VALRC collaboration teaches new skill to adult learners

David C. Shepherd, Ph.D.
David C. Shepherd, Ph.D.

By VCU School of Education


A group of Virginia adult learners recently began a free online bootcamp in computer coding, thanks to a joint venture between the Virginia Adult Learning Center (VALRC) and the VCU College of Engineering. VALRC is a division of The Literacy Institute, a center affiliated with the VCU School of Education.

The idea for the joint venture originated with Katherine Hansen, VALRC’s communications and community engagement specialist. Early this summer, Hansen read about Code Beats, an online computer coding camp offered to children by David C. Shepherd, Ph.D., associate professor in the College of Engineering. She reached out to Shepherd to see if something similar could be offered to adult learners.

The idea came to fruition in mid-August when an announcement was distributed introducing the new adult learners bootcamp. In the first 24 hours, 32 people signed up. The timing is especially critical for the thousands of Virginians left unemployed due to the economic fallout of the COVID-19 pandemic.

“Adult education will be instrumental in helping many Virginians get back to work. Providing a pathway for learning computer coding is a great way to learn a new skill that could provide a life-sustaining wage to many adults from the safety of their own home,” Hansen said.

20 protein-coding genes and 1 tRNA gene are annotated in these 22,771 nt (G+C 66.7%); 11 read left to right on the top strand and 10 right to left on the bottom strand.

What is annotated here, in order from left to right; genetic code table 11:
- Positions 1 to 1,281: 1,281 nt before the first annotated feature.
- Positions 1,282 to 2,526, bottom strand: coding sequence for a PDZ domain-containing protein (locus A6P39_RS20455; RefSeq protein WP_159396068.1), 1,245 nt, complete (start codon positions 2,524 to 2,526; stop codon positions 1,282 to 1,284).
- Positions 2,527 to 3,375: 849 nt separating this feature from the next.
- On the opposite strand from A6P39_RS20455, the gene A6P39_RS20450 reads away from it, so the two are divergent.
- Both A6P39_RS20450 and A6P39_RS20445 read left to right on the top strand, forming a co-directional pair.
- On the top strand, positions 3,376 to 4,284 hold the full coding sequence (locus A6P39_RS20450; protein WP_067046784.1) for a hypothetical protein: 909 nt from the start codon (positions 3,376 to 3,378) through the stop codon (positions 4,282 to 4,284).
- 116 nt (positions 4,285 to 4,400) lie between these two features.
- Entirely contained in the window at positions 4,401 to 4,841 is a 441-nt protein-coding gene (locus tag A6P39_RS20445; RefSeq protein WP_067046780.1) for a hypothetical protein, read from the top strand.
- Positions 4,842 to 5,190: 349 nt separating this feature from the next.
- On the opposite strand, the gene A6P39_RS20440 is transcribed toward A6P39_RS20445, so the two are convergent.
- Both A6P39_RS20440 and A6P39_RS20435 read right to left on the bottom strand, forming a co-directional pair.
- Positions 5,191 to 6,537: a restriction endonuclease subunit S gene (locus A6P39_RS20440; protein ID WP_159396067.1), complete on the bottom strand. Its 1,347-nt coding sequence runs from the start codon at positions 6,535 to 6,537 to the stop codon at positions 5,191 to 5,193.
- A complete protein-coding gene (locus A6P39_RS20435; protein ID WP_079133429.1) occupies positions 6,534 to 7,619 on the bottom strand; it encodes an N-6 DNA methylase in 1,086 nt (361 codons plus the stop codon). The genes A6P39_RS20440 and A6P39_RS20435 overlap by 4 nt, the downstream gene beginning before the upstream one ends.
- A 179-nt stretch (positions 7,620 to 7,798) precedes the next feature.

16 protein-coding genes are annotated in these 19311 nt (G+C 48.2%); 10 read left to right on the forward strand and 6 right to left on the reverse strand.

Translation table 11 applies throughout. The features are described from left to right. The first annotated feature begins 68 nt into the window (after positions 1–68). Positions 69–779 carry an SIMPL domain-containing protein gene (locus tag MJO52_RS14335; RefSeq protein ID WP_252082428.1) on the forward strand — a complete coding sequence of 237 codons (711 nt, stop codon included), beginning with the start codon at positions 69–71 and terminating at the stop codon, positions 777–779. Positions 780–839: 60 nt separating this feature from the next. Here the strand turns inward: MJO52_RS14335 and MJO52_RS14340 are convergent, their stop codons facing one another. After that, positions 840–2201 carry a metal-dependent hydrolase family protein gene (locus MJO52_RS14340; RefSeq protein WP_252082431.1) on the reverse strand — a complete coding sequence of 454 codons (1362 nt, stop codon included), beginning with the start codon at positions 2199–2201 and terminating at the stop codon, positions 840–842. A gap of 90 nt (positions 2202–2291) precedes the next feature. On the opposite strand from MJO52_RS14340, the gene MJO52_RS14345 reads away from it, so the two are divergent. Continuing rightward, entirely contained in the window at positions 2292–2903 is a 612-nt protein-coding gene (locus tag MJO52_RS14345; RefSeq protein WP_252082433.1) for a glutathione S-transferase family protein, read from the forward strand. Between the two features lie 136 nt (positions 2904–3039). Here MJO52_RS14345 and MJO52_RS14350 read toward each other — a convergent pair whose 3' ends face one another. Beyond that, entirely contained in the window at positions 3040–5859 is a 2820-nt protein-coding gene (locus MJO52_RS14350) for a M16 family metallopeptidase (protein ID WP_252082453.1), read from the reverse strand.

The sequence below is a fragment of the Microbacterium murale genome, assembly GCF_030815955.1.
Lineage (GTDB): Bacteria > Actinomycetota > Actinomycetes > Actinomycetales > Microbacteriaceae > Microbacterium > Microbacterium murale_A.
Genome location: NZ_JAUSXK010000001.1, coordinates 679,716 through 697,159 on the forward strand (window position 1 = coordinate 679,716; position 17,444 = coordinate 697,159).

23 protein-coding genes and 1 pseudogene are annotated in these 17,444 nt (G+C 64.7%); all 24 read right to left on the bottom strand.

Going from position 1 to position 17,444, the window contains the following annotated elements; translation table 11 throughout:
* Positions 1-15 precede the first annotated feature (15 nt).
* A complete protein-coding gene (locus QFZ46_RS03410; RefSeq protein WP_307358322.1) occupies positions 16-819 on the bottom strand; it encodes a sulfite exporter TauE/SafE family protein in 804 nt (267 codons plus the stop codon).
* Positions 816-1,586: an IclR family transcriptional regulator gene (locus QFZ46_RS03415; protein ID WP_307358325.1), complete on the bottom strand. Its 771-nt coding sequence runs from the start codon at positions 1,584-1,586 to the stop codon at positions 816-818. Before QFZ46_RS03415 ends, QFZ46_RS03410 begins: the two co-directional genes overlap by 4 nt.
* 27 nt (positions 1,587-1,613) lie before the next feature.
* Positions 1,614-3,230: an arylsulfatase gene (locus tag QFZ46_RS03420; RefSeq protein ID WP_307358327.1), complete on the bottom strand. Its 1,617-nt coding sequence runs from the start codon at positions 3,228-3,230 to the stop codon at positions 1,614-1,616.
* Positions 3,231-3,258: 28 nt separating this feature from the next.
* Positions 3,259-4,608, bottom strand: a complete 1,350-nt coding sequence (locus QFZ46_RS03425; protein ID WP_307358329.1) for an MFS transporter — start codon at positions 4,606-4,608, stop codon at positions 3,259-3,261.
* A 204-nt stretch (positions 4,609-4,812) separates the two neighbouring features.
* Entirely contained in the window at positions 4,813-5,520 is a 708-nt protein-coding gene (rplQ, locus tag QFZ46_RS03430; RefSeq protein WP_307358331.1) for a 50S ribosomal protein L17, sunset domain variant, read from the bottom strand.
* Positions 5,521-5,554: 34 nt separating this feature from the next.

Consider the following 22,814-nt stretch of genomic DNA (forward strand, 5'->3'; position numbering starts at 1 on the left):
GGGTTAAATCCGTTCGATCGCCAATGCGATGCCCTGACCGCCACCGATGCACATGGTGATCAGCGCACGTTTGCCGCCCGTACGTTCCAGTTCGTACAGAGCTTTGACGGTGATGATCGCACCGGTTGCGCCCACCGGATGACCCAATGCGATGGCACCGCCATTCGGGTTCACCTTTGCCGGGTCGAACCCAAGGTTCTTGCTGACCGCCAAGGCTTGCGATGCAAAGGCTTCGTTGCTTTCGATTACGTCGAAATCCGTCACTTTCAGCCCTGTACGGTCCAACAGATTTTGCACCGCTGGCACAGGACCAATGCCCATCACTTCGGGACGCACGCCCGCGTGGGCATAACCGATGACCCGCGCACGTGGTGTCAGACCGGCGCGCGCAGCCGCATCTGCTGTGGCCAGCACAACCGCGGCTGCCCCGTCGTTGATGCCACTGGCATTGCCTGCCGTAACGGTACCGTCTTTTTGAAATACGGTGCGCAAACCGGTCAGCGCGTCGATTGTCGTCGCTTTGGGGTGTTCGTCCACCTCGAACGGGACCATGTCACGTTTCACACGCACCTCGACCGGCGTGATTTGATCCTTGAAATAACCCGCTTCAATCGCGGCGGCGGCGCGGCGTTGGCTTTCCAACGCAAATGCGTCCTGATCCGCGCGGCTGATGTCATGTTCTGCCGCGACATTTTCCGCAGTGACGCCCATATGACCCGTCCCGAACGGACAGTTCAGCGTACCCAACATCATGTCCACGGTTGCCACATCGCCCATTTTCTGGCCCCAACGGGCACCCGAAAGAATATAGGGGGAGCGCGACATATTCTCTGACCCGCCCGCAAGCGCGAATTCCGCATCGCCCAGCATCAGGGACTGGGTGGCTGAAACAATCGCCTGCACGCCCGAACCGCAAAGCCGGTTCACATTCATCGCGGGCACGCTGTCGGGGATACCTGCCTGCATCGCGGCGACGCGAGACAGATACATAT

VALRC’s mission is to strengthen Virginia’s adult education and literacy system through professional development, resources and collaborative projects. During the bootcamp, adult education instructors will be available to assist the adult learners, and children of those learners are also being encouraged to get involved.

Code Beats uses Hip Hop and other styles of music as a fun way to learn computer coding. Each one-hour class ends with a coding assignment for the evening, to be shared with the entire class the following day. At the end of the two-week camp, a competition decides which adult learner has created the best beat.

Hansen said it goes beyond just having fun.

“We hope to demystify computer coding and make it accessible to an audience that may otherwise never have been exposed to it.”